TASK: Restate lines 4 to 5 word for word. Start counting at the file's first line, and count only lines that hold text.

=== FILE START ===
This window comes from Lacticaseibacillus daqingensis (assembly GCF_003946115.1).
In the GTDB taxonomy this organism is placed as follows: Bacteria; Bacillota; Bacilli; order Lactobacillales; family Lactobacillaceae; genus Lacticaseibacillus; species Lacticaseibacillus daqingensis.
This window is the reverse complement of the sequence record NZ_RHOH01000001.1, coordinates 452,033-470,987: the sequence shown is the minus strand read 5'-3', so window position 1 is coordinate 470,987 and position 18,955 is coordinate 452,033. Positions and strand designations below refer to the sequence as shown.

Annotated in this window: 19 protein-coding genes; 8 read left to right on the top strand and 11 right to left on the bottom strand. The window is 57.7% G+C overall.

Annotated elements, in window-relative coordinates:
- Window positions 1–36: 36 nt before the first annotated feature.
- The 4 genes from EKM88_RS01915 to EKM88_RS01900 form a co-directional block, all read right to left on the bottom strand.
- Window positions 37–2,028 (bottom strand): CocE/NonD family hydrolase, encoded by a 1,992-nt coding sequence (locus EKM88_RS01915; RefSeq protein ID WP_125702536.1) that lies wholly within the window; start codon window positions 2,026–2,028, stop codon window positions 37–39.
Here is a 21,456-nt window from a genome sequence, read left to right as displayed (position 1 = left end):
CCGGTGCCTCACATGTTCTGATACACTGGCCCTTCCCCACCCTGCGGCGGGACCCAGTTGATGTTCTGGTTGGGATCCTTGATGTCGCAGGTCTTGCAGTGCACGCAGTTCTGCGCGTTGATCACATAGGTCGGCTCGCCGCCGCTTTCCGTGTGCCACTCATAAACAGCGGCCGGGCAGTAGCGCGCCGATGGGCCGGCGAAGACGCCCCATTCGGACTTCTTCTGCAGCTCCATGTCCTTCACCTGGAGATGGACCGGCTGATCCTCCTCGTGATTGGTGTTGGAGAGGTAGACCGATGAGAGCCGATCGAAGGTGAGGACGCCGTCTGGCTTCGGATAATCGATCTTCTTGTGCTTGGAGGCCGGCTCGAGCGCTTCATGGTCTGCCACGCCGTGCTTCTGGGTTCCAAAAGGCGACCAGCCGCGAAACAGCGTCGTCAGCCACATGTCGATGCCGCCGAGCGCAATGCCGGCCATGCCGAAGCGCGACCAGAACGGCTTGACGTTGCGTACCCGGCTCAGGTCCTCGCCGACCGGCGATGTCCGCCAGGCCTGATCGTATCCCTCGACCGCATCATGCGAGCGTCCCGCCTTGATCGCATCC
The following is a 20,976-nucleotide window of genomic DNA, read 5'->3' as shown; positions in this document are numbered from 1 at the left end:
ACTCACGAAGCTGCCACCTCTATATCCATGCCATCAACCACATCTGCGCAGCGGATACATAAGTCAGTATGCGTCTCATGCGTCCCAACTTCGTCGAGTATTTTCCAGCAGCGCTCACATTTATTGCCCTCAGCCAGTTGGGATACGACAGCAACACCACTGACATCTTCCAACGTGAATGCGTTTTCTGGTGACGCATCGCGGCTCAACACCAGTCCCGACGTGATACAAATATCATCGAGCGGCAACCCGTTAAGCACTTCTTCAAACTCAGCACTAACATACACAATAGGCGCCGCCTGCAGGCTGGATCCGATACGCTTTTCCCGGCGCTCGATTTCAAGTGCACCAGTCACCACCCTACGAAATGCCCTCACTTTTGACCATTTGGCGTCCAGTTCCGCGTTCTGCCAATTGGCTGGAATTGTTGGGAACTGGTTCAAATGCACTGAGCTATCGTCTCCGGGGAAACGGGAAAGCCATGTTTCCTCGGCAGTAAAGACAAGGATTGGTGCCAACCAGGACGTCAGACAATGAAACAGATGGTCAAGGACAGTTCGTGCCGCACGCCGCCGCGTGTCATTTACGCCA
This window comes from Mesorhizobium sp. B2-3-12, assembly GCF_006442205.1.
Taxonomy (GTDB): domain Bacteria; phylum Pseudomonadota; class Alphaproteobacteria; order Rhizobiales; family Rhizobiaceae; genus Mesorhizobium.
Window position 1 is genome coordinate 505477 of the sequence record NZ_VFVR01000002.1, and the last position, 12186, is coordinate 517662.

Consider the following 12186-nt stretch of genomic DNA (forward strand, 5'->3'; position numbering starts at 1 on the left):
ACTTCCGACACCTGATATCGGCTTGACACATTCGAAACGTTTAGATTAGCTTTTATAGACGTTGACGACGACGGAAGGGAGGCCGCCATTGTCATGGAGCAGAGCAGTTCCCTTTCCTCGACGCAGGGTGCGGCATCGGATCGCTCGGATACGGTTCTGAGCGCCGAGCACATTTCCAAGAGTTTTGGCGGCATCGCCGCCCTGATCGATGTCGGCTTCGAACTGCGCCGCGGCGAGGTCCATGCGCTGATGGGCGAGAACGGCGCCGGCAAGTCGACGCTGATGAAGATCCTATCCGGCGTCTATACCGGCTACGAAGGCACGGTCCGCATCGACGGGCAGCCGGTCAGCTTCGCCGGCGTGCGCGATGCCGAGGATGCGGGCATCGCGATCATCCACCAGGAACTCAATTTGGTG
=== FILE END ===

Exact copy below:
Annotated in this window: 19 protein-coding genes; 8 read left to right on the top strand and 11 right to left on the bottom strand. The window is 57.7% G+C overall.

Annotated elements, in window-relative coordinates: